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Recent Royal Aircraft Establishment research on gusts has been particularly concerned with severe gusts and the situations in which they occur. In the stratosphere, mountain wave conditions and the vicinity of thunderstorm tops have been investigated. At lower altitudes, gusts in and near thunderstorms have also been studied, as have wind and gust effects likely to be significant during takeoff and landing. The mathematical modeling of severe gusts relevant to aircraft design is described, and the effects of pilot control activity during flight through gusts are considered briefly.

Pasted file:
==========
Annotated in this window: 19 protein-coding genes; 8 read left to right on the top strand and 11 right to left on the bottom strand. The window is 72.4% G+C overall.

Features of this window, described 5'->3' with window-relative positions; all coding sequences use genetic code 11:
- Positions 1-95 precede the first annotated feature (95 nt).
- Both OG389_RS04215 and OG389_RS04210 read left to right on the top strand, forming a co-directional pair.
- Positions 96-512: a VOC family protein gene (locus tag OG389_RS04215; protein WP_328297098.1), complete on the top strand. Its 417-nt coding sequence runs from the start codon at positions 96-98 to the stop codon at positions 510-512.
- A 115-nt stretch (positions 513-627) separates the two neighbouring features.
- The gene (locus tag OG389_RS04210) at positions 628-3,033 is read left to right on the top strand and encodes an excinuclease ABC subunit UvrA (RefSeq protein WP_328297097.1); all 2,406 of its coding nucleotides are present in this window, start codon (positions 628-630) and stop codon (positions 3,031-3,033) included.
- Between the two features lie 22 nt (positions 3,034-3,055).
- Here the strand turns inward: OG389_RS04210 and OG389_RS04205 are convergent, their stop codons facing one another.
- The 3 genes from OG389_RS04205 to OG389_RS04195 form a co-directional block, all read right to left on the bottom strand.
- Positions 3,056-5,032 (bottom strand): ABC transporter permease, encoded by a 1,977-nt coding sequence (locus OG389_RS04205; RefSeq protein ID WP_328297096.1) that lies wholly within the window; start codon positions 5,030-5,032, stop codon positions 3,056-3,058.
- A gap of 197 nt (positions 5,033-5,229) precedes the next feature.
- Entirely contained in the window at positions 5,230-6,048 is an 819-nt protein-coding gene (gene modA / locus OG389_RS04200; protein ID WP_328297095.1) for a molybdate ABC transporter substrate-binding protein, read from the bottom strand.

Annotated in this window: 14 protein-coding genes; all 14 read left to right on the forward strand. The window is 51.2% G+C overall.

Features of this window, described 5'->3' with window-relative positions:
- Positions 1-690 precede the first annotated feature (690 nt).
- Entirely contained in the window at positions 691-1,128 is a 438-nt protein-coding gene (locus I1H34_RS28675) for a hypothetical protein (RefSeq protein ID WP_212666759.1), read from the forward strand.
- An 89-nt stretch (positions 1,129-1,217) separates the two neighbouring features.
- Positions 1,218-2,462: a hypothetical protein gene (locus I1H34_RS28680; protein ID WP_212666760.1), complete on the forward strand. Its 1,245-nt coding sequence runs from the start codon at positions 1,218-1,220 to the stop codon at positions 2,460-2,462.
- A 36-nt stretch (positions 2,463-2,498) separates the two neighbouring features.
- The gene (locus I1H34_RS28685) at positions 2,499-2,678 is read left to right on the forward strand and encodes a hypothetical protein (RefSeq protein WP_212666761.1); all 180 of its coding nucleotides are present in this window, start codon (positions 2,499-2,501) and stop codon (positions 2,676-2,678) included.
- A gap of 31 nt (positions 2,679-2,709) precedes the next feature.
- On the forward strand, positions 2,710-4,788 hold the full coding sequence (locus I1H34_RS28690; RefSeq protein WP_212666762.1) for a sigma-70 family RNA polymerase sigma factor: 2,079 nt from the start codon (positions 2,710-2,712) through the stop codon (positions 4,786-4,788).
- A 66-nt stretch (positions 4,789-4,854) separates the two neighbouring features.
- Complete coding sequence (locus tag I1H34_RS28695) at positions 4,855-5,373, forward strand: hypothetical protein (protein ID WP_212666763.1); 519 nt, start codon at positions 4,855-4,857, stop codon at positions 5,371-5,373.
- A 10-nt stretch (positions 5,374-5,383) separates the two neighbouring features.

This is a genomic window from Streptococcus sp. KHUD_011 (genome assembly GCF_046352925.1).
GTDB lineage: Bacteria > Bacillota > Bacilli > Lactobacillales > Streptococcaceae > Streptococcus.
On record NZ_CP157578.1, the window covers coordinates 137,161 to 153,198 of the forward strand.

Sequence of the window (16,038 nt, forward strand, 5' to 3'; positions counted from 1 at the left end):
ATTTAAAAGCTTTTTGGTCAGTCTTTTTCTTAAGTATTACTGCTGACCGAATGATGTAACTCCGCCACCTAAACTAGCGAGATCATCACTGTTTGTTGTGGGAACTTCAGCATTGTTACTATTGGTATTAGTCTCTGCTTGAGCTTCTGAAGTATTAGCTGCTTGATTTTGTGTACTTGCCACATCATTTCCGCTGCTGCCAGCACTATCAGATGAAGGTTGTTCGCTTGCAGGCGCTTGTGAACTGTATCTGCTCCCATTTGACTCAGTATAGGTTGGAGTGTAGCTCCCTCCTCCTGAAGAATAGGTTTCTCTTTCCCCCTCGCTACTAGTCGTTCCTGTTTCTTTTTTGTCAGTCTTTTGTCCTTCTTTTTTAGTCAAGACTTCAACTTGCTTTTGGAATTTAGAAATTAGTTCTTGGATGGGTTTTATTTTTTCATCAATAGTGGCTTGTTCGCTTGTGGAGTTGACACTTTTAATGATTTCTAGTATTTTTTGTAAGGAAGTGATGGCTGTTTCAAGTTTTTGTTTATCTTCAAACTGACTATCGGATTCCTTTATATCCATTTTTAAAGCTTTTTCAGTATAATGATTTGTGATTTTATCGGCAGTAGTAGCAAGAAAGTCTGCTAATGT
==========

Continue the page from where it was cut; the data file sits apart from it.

Particular emphasis has been placed on two aspects of the work: (1) the study of possible means by which severe gusts might be avoided in aircraft operations and (2) the limitations of existing mathematical models of gusts that are used in aircraft design. Suggestions are made for models that may prove to be both more accurate and more physically plausible.

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C. DiMarzio
C. Harris
J. W. Bilbro
E. A. Weaver
D. C. Burnham
, and
J. N. Hallock

A pulsed CO2 laser Doppler system was used to monitor thunderstorm gust fronts. Wind shears associated with the gust fronts were measured and tracked.

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